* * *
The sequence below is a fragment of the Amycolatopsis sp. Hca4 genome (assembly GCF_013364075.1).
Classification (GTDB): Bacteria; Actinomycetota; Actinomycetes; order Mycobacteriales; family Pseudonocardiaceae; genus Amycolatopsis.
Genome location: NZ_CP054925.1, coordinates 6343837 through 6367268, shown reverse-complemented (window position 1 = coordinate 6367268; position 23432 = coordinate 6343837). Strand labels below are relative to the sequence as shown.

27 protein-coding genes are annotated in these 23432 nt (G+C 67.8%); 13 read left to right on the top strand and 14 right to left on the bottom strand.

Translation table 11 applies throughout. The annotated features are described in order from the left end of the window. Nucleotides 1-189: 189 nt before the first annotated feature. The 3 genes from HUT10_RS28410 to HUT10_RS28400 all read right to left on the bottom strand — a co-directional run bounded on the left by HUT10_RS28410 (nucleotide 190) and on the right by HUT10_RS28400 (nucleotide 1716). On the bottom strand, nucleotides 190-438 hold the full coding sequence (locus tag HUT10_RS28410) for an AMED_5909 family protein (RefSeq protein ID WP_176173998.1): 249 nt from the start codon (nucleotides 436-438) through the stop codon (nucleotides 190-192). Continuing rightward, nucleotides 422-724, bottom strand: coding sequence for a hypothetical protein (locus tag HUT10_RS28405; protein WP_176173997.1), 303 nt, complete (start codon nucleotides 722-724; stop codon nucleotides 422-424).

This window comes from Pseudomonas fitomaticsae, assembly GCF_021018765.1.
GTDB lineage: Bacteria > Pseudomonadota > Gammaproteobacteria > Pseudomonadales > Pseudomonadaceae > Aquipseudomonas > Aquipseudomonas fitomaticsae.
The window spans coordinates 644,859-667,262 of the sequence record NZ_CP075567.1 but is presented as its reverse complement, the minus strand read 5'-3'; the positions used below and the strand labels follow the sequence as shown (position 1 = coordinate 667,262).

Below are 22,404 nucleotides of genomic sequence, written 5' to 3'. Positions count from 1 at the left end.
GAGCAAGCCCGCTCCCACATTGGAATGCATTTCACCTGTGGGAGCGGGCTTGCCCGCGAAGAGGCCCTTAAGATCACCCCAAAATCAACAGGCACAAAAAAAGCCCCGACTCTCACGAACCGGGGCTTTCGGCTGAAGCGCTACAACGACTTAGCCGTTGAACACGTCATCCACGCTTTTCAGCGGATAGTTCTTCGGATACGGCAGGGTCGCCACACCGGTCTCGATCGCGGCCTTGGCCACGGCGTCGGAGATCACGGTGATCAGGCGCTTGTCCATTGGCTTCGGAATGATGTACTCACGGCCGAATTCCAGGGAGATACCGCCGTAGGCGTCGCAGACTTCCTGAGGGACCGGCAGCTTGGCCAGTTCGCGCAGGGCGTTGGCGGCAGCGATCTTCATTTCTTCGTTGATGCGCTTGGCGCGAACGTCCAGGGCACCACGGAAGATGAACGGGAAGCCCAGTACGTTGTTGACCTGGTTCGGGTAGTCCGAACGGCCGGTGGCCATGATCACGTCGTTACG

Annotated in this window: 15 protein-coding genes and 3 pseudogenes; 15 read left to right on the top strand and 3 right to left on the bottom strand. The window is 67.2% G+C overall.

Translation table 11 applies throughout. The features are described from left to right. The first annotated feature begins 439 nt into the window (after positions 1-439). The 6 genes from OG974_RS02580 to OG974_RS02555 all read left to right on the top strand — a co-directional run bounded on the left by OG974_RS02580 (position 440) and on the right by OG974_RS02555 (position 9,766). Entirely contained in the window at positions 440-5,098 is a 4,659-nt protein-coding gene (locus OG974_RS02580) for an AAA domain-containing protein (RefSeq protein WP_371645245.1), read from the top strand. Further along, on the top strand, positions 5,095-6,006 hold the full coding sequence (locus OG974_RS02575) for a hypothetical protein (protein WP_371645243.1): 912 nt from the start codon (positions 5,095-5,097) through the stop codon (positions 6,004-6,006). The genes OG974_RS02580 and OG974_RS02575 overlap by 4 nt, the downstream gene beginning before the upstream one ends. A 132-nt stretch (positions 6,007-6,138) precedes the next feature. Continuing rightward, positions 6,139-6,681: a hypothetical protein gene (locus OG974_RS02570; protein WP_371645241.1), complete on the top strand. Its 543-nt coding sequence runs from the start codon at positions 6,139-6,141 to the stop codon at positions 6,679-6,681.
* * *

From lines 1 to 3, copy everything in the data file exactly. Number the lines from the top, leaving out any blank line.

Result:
The sequence below is a fragment of the Amycolatopsis sp. Hca4 genome (assembly GCF_013364075.1).
Classification (GTDB): Bacteria; Actinomycetota; Actinomycetes; order Mycobacteriales; family Pseudonocardiaceae; genus Amycolatopsis.
Genome location: NZ_CP054925.1, coordinates 6343837 through 6367268, shown reverse-complemented (window position 1 = coordinate 6367268; position 23432 = coordinate 6343837). Strand labels below are relative to the sequence as shown.